On July 25, 1812, Major General Isaac Brock, in Upper Canada, again writes to Sir George Prevost, in Lower Canada. Brock writes that he had intended to move west to attack General Hull but has now been informed that a majority of the Native nations are going to remain neutral. As a consequence, the men of the militia will not move with him. In an angry tone he writes: “this unexpected intelligence has ruined the whole of my plans. The militia, which I destined for this service, will now be alarmed, and unwilling to leave their families to the mercy of 400 Indians, whose conduct affords such wide room for suspicion; and really to expect that this fickle race will remain in a state of neutrality in the midst of war, would be truly absurd." The mutual fear and animosity in the uneasy alliance of Natives, Upper Canadians and the British comes to fore in away that is not flattering to Brock. In his defence, Brock also had an unfavourable view of the residents of Upper Canada. Brock writes this letter on the same day that Native warriors have checked the advance of American forces at Turkey Creek Bridge, near Sandwich, with American troops suffering some of their first casualties. Brock`s letter is reproduced below.
Major-General Brock to Sir George Prevost.
Fort George, July 25, 1812.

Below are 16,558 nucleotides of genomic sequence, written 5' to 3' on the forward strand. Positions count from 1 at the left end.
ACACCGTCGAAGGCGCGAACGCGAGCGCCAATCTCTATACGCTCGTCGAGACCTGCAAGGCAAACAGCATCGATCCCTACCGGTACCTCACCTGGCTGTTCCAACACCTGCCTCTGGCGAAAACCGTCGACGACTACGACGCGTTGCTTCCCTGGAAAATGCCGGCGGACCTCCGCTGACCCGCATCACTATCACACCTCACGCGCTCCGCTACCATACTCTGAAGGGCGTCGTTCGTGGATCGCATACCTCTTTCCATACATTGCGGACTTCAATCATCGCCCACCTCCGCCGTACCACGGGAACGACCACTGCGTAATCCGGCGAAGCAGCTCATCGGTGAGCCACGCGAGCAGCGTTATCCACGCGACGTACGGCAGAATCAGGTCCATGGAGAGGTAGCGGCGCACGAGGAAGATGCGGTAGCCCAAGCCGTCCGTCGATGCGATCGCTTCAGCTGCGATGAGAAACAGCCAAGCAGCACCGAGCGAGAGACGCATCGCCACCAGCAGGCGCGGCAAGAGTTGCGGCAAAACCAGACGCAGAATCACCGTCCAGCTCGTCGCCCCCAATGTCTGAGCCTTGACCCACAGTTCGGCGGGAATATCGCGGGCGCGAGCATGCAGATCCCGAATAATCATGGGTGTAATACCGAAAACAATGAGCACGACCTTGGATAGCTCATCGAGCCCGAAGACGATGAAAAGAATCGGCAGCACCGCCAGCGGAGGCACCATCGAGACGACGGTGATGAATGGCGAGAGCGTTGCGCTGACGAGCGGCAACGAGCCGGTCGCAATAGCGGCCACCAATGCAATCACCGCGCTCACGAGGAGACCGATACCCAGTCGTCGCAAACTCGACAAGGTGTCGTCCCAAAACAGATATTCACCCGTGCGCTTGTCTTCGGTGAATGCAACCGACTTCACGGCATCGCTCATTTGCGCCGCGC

Since my dispatch to your excellency of the 20th instant, I have received information of the enemy having made frequent and extensive inroads from Sandwich up the river Thames. I have in consequence been induced to detach Capt. Chambers with about 50 of the 41st regiment to the Moravian town, where I have directed 200 militia to join him. From the loud and apparently warm professions of the Indians residing on the Grand River, I made no doubt of rinding at all times a large majority ready to take the field and act in conjunction with our troops; but accounts received this morning state that they have determined to remain neutral, and they had consequently refused, with the exception of about fifty, to join Captain Chambers' detachment. I meditated a diversion to the westward, the moment I could collect a sufficient number of militia, in the hope of compelling General Hull to retreat across the river; but this unexpected intelligence has ruined the whole of my plans. The militia, which I destined for this service, will now be alarmed, and unwilling to leave their families to the mercy of 400 Indians, whose conduct affords such wide room for suspicion; and really to expect that this fickle race will remain in a state of neutrality in the midst of war, would be truly absurd. The Indians have probably been led to this change of sentiment by emissaries from General Hull, whose proclamation to the Six Nations is herewith enclosed. I have not deemed it of sufficient consequence to commence active operations on this line, by an attack on Fort Niagara. It can be demolished, when found necessary, in half an hour, and there my means of annoyance would terminate. To enable the militia to acquire some degree of discipline without interruption, is of far greater consequence than such a conquest. Every thing in my power shall be done to overcome the difficulties by which I am surrounded; but without strong reinforcements, I fear the country cannot be roused to make exertions equal to meet this crisis. I proceed immediately to York, to attend the meeting of the legislature, and I hope to return on Wednesday. The charge of this frontier will in the mean time devolve on Lieut.-Colonel Myers, who appears worthy of every confidence. The actual invasion of the province has compelled me to recall that portion of the militia whom I permitted to return home and work at harvest. I am prepared to hear of much discontent in consequence; the disaffected will take advantage of it, and add fuel to the flame. But it may not bewithout reason that I may be accused of having already studied their convenience and humour, to the injury of the service.